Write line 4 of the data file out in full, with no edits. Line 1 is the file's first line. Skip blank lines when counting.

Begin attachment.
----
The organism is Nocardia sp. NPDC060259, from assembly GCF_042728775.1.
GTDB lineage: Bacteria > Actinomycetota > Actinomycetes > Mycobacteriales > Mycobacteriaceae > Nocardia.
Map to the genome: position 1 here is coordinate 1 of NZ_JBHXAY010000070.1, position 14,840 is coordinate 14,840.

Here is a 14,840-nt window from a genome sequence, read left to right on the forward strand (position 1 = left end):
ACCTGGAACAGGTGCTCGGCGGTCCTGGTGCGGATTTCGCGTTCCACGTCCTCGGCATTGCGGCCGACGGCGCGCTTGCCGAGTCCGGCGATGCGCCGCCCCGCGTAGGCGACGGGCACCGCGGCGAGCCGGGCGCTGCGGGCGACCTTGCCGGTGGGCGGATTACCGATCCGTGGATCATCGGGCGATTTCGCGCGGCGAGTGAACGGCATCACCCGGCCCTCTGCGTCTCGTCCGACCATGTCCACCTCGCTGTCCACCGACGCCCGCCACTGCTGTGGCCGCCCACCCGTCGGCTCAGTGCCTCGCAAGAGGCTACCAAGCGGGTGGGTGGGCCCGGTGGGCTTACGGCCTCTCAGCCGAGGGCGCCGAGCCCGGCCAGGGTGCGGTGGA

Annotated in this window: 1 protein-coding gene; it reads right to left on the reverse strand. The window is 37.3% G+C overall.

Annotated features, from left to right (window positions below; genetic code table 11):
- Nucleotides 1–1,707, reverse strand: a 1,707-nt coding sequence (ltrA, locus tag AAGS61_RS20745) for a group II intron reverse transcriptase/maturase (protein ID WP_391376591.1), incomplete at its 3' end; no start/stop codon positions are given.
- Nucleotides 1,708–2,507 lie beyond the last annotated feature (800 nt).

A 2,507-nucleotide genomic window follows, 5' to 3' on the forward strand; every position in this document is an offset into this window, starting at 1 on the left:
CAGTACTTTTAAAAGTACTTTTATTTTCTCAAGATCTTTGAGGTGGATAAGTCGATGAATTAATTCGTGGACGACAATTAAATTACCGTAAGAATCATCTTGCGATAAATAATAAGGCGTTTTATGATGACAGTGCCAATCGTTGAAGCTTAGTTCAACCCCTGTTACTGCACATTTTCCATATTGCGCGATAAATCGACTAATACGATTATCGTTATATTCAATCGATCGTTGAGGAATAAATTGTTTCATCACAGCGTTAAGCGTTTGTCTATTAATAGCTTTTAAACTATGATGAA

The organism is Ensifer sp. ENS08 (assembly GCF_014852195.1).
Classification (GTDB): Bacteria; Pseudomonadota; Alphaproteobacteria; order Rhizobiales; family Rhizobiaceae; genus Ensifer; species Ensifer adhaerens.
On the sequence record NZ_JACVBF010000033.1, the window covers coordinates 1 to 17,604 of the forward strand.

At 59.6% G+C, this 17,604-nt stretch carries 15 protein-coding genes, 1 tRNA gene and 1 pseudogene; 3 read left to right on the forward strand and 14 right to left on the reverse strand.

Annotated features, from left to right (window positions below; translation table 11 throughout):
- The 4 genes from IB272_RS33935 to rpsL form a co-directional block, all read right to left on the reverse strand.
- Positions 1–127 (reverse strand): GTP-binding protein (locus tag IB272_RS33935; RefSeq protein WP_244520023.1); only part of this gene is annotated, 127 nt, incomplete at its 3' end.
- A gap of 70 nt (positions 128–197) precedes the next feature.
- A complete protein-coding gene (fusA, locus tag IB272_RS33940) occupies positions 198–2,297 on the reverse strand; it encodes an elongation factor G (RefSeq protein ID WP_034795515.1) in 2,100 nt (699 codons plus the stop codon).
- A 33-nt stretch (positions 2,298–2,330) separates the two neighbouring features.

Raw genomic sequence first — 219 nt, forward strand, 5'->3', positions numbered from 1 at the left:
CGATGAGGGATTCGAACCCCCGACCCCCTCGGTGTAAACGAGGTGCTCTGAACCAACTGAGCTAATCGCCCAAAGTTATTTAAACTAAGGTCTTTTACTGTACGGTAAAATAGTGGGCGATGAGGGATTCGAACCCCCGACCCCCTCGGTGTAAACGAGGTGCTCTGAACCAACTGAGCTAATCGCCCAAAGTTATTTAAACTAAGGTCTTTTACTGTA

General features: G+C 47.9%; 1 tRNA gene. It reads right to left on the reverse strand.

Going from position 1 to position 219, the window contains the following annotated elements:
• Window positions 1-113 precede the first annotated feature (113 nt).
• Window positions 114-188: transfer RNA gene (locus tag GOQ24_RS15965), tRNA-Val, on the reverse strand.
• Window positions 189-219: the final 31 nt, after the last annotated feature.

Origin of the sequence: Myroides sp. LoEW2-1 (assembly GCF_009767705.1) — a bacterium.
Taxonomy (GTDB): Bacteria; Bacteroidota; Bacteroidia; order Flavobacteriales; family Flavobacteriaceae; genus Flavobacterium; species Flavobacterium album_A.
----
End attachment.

Here is a 14,840-nt window from a genome sequence, read left to right on the forward strand (position 1 = left end):